From War, So Much War, by Mercè Rodoreda, published this month by Open Letter. Rodoreda, who died in 1983, was the author of several other novels, including The Time of the Doves. Translated from the Catalan by Maruxa Relaño and Martha Tennent.
A large sack suspended from a tree was swinging back and forth, and from it emerged the head of a man with a straight, taut rope behind it. His face was white, his tongue black, his lips purple. By the tree, just beneath the hanged man’s feet, was a rock; I climbed on it and cut the rope. The hanged man crashed to the ground and hit his head, frightening me so much that I was sure I had killed him instead of saving him. He was young, with black hair and bushy eyebrows. Just as I was thinking that he had surrendered his soul to God, he opened one eye and immediately closed it again. He hadn’t the strength to hold my gaze. After a while he sat up halfway, and I helped him as he struggled to climb out of the sack. He snapped at me angrily, in a husky voice that seemed to come from beyond the grave: Why did you cut the rope?
For a long time, who’s to say how long, he struggled to breathe. Give me some water. . . . I’m suffocating. I rushed down to the river and, using a jar I found in his haversack, brought him some. I held his head with one hand and poured it down his throat with the other. He coughed with every attempt; the effort was wearing him out, and finally his head dropped to the side. All of a sudden he revived. If I climbed into the sack to hang myself it’s because I wanted a shroud covering me when I died, to keep the vultures from picking the flesh off my bones if my body wasn’t found in time to be buried. And what about your head? I asked. My head, he said, they can have it. For all the good it’s done me. He grasped his neck with both hands and tightened his grip. Maybe this way it won’t hurt so much. Pour some more water down me. You look hungry. There’s some bread in my bag. I can’t even swallow my own saliva. My tongue is swollen. Keep me company. He had me lie down beside him and we covered ourselves with the sack. As I lay there, half-asleep, surrounded by sylvan scents, I could hear the dull sound of a faraway conversation. I would travel the world, I would help others, I would save lives. The stars above us seemed to be ushering away the night, and yet it would be a long time before morning dawned.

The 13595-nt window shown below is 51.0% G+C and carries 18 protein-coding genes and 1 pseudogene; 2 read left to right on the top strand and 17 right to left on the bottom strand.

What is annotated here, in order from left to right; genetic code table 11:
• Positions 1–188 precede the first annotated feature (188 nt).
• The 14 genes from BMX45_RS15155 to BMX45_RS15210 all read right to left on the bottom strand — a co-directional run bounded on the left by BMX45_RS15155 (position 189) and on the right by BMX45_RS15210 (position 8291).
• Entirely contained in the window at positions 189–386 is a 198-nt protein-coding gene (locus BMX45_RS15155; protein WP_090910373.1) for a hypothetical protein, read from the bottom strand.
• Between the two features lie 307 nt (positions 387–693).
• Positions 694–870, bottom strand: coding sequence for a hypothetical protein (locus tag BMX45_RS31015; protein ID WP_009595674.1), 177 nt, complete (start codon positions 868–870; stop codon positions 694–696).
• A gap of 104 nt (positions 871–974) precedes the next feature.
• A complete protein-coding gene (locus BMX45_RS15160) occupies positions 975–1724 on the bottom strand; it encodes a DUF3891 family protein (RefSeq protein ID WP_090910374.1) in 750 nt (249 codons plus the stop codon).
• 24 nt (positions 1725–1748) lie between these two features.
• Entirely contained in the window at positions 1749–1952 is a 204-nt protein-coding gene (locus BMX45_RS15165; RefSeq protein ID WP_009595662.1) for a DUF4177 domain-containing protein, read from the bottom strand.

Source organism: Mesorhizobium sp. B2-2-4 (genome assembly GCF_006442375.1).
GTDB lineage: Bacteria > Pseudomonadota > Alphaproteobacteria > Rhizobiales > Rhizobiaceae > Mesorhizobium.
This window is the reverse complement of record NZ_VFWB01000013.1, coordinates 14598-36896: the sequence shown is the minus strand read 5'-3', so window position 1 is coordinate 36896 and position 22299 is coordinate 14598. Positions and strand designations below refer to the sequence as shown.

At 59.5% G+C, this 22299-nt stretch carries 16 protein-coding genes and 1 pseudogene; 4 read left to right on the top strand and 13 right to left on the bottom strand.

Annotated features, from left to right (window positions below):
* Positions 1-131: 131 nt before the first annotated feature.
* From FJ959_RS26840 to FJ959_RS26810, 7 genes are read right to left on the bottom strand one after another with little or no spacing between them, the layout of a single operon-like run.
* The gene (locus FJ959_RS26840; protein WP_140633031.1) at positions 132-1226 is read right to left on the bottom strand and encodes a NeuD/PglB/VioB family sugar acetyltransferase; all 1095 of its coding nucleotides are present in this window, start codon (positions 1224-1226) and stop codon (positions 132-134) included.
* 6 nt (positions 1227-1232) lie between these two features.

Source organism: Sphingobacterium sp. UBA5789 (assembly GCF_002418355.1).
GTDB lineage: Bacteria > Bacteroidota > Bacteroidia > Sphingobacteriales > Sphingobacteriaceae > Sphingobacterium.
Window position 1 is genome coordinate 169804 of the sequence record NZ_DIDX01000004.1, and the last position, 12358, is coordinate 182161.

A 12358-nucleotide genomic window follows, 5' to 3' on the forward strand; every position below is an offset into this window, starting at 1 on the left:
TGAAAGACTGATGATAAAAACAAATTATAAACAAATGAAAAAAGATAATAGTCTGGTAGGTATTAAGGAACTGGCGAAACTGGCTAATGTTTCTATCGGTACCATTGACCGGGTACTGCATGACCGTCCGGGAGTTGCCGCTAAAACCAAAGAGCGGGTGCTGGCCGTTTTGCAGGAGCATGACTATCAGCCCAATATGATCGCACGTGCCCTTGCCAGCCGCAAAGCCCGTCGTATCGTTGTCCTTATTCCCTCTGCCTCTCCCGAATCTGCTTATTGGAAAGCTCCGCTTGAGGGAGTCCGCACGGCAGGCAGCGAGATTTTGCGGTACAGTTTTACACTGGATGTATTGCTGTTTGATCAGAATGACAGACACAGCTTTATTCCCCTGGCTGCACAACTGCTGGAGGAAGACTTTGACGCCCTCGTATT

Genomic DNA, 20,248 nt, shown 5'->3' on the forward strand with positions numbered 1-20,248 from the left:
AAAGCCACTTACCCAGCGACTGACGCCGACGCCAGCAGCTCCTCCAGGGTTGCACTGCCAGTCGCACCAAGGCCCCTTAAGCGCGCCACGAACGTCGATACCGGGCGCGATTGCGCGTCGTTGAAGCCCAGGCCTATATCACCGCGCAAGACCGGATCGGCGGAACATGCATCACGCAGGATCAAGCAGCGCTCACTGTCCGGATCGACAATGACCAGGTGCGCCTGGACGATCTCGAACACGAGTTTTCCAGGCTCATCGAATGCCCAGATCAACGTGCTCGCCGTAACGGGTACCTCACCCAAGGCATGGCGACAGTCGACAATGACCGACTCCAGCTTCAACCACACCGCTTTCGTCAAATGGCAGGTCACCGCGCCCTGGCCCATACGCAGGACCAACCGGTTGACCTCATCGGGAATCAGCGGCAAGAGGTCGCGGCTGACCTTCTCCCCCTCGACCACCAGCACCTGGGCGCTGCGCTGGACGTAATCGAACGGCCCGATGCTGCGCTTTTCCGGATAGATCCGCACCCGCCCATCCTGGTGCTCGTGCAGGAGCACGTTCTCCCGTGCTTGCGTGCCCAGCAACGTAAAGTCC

I made this sack out of four sacks I stole from the mill. Lying with his face to the sky, the hanged man spoke as if in a dream. From time to time he turned his head and looked at me. One whole day it took me to undo the seams and resew them in a different shape, using a sack needle, pushing the string through the holes. I made one sack out of the four. I left two sections unsewed so I could stick my arms through, tie the sack to my neck, and slip on the rope collar with the slipknot. The hanged man began to weep with sadness. I gave him a good slap on the back to stop his crying and stood up. Don’t leave me, don’t leave me. Just when I was resolved to snatch Ernestina away from her scoundrel of a husband, she left me. Went back to him! Her husband came looking for me one day and he broke down. He knelt and confessed to me that he was lost without Ernestina. Promise me you won’t take her from me. Give me some water. I told him Ernestina and I had parted ways some time before. And her husband said, She must have someone else then. We embraced and walked out into the street. When I met her she was wearing a red dress and had a daisy in her hair. We went from tavern to tavern; in every tavern, a swig. And then, surprise: at Papagai’s, I met Faustina. He coughed, his voice growing hoarser as he spoke. And it was as though Ernestina had never existed. He lay there a while without opening his mouth, and when he said, I curse the day she let me enter her house, I thought his strength had given out, but he went on. The same day Faustina let me in her house and allowed me to kiss her behind the ear. She coiled around me like a snake. Straightaway I explained it all to Ernestina’s husband, and he told his wife. To Faustina I confessed that I had loved Ernestina and that her husband and I were like brothers . . . and I still don’t know what happened, but shortly thereafter the four of us took to frequenting the taverns together: Ernestina friends with Faustina, Faustina friends with Ernestina’s husband, and all three of them latching on to me. Not an hour went by that I didn’t feel watched, spied on, my steps shadowed. It was me against the three of them. . . . Them against me. Ernestina was defending Paulina one night when the four of us were walking down a street whose name I don’t recall. I asked the hanged man who Paulina was, and, after giving it some thought, he said he had misspoken, he had never known any Paulina and he meant to say “Faustina,” not “Paulina.” I just couldn’t take that kind of life anymore, he continued. None of us made love, we had only reproaches for one another. I hated that dependency and yet I couldn’t live without it. Until finally the war came and I enlisted right away in hopes of saving my soul. But the war has finished me. Emptied me of everything, surrounded me with death and blood. I died some time ago; why should I wish to breathe and possess a body that I despise and that persistently demands sleep, food, and sorrow? I mean joy, it asks for joy, even if just a little, but finds only sorrow. Why, why did you unhang me? He leaned in to punch me and fell backward as if I had punched him instead. I wrapped him in the sack and dragged him behind the rock, near the tree where he had hanged himself. Little by little I covered him with stones. I couldn’t dig a hole to put him in because I didn’t have a hoe, or a pick, or a mattock.